The soul of brevity

by saracomito

bottles-87342_640Need I say more? That’s the work of poetry right there: knowing when to stand up at your desk, push back your chair and say “my job here is done.”

In my universe, the creation-destruction dance the Hindus honor in the picture of Shiva and traditional Chinese doctors call Sheng and Ko is evident in a few of my activities. In cultivating my postage square of city land, my earthworms eat my vegetable scraps and cast out to me the perfect food for my vegetables. In my writing, my often inscrutable mind churns out images onto a page and then proceeds to rearrange their placement and presentation, scuttling a good deal of what I’ve just written. And as the process goes on, cutting down is often the best way to “build up” a work. It’s a bit like sculpture that way, I suppose.

Some time ago I wrote in this space about the work of small poetry. Short, Fast, and Deadly is the disciplined wild child of the many venues dedicated to the display of such an organism. There are many good ones – too many to name here.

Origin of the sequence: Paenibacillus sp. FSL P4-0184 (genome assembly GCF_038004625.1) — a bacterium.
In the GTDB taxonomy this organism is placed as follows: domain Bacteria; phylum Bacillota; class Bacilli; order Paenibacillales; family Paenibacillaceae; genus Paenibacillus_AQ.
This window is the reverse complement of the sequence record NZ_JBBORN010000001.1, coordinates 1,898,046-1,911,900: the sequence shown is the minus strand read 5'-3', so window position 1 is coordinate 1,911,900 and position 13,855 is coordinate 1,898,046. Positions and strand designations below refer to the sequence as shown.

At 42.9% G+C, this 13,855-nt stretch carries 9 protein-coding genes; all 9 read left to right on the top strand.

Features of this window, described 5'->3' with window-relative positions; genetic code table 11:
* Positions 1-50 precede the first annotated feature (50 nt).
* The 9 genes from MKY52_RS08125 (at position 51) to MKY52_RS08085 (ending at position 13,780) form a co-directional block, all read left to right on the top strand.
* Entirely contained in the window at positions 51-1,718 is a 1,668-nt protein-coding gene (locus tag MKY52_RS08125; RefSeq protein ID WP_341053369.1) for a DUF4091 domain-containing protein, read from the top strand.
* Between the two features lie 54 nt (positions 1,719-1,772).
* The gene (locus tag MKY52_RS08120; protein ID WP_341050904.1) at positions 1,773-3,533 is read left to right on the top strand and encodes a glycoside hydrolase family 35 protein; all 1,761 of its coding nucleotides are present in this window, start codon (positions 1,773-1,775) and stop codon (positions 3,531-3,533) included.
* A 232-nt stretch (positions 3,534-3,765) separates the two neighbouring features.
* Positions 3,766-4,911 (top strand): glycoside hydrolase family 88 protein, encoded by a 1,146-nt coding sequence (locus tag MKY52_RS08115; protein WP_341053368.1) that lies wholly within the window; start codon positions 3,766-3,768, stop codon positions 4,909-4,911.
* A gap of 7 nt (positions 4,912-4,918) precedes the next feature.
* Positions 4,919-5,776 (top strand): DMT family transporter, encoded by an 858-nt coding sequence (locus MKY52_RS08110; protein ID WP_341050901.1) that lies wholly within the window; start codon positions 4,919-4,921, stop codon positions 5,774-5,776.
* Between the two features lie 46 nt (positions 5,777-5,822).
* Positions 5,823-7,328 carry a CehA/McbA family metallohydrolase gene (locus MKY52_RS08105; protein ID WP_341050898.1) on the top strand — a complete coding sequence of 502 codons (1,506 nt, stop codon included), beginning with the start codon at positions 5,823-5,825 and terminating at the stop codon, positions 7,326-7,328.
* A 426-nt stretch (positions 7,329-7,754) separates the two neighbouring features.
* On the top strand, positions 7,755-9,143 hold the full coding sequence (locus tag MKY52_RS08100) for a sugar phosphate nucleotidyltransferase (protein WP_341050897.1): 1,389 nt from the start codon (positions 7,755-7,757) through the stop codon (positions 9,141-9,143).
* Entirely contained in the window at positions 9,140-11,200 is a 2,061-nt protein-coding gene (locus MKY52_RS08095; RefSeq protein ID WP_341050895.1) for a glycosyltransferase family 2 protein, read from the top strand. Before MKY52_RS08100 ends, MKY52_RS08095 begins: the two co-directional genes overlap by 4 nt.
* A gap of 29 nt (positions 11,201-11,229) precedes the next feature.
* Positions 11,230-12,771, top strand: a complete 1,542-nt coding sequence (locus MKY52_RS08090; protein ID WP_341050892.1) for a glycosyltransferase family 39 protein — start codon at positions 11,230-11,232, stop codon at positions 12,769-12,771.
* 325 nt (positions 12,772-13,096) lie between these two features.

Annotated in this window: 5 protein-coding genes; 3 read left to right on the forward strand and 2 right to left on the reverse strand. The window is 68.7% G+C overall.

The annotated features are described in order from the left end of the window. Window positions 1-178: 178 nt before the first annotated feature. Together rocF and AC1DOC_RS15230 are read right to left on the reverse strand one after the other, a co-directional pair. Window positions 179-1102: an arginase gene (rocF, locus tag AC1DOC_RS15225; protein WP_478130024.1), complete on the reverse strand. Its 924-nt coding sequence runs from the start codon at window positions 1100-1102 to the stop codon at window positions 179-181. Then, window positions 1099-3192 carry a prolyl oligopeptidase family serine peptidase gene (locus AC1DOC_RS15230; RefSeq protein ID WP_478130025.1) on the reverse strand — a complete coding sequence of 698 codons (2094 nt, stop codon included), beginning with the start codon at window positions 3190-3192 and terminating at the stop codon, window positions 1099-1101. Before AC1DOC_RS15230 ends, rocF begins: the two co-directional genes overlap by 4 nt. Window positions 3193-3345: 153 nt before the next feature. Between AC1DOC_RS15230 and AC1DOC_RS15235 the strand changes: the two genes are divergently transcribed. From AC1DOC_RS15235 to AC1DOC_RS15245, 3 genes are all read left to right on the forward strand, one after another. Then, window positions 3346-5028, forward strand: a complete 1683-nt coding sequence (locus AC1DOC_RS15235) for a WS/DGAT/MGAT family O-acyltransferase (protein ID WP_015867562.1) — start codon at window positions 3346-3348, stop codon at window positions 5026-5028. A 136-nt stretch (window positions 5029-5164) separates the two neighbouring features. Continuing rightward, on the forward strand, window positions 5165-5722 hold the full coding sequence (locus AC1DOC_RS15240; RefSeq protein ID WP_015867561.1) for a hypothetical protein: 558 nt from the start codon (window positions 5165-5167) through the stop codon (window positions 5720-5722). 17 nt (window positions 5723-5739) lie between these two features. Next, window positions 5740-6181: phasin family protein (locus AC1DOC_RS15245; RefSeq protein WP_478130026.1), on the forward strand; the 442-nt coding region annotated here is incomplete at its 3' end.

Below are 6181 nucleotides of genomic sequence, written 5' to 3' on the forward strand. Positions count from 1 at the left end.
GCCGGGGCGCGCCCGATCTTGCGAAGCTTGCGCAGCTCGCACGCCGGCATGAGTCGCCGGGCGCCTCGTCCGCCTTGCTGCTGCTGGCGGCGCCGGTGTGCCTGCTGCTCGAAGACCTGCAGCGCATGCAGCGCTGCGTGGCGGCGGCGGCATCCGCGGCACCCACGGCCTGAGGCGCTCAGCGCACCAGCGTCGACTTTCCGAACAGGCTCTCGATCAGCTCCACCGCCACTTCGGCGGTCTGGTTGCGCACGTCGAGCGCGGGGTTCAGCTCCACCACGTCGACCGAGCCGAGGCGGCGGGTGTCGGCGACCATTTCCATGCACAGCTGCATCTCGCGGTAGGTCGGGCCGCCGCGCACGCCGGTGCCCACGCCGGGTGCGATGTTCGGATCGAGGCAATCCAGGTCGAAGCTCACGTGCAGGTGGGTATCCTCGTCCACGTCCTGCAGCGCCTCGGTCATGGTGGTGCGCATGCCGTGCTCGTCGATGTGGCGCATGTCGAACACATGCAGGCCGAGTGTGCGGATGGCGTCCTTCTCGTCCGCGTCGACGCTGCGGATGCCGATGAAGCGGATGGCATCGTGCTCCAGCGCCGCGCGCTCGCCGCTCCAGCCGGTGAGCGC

Right Hand Pointing is another standard bearer. It’s poetry that does enough. Have a read of the wonderful new issue. Be sure not to skip “The Note,” penned by the always gracious and very funny Dale Wisely, editor (along with F. John Sharp and
FJ Bergmann). This time, it’s weird.

Small things often do more than big things. Here’s an excerpt from Michael Holmes’ poem, I’d dissolve diamonds:

My message is a silent
floating bottle.
What chance
have I nowadays?

What does it do for me? It makes me listen for something that insists it’s not there. I’d call that powerful. What does it do for you?

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